Review – Jack Daniel’s Single Barrel
Founded sometime between 1866 and 1875, the Jack Daniels distillery holds the peculiarly rare status of being located in a ‘dry county’ meaning that this most globally-recognised of brands cannot be sold or consumed in the vicinity of its actual production. Although the brand like to make a point of it being a ‘Tennessee Whisky’ on account of its production location and filtration through maple charcoal (10 feet of it in fact), it does also fall under the broader categorisation of a bourbon. The Single Barrel does indeed arise from single barrels, the details of which are included on the bottle neck. Consequently some small variations in aroma and taste are to be found between bottles.
Nose: Softer than a regular JD aroma, but still unmistakably Jack. Acetone dominates initially, but underlying are notes of white peach, vanilla, and honey. A little more effort reveals hints of toasted almonds, a little cinnamon, burnt toast and clove. Not a ‘sniffing’ whiskey.
Neat: Sweet and spicy upfront, with has the characteristic Jack character. Quite heavy on both the oak and honey, against a backdrop of clove. In the middle there is plenty of white chocolate, contrasting with a vegetal and nutty bite. A whisper of orange flicks the otherwise moderately astringent finish.
Mixing: Ordinarily I might suggest that mixing a single barrel whisky would miss the point of enjoying the nuances of flavour it offers. With JD Single Barrel however, the benefits of smoothing the flavours and enhancing the positives far outweigh any loss of subtlety. The smoothing effects of an Old Fashioned are very much appreciated, particularly if the use of bitters is restrained. A Manhattanmeanwhile using anything but the softest vermouth risks drowning out the white chocolate/fruit flavours. The brand site recommends a simple mix with ginger ale, which is a far superior option than cola, although best of all is the Mint Julep, always a solid choice for a bourbon.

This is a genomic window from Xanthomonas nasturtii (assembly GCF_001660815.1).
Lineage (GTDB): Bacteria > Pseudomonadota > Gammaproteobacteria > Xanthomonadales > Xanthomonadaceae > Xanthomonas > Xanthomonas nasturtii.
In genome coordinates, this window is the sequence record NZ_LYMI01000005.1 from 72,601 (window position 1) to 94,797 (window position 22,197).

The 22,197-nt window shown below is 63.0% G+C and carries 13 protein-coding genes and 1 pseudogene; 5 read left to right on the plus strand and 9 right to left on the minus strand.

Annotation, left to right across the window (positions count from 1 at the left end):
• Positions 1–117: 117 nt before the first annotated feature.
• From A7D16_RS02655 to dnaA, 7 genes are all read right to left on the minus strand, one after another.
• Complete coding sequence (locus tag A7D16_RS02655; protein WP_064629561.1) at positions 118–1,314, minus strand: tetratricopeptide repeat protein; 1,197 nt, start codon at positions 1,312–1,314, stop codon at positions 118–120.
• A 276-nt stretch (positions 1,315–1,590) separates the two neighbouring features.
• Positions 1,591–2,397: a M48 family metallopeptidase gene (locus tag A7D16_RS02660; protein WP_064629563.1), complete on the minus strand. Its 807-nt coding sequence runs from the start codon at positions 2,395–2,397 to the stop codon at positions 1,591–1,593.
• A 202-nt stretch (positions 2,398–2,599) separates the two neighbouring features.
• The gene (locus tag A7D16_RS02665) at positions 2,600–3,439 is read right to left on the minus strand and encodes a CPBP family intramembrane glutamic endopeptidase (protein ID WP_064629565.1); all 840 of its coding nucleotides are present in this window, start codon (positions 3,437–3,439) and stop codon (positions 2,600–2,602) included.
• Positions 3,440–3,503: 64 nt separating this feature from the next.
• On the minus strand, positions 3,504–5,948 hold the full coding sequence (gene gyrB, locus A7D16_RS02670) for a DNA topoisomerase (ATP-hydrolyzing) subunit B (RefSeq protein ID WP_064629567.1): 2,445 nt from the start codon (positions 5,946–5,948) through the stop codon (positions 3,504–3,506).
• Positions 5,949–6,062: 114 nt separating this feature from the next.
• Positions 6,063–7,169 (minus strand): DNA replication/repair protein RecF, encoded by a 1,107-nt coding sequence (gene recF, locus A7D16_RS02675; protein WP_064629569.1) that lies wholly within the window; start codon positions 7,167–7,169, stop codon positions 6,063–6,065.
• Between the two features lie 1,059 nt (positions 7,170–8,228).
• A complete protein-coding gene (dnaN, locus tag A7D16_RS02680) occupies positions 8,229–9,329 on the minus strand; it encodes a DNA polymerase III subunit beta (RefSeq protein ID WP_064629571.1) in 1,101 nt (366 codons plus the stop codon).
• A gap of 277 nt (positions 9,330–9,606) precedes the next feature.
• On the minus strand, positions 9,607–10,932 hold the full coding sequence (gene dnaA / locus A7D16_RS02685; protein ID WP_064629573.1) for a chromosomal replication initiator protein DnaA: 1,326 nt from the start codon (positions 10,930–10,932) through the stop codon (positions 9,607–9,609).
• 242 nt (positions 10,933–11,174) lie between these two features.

Jack Daniels Single Barrel is a perfectly solid choice of whisky for its price point. It lacks the complexity and balance of some single barrel bourbons, but is a worthwhile step up from the regular No 7 brand.
Jack Daniels Single Barrel is available to buy from Master of Malt
★: Terrible, only drink for a dare.
★★: Meh, not undrinkable but best left alone.
★★★: Reasonable, middle of the road.
★★★★: Tasty stuff, well worth seeking out.
★★★★★: Incredible, booze doesn’t get better than this. You need a bottle in your life.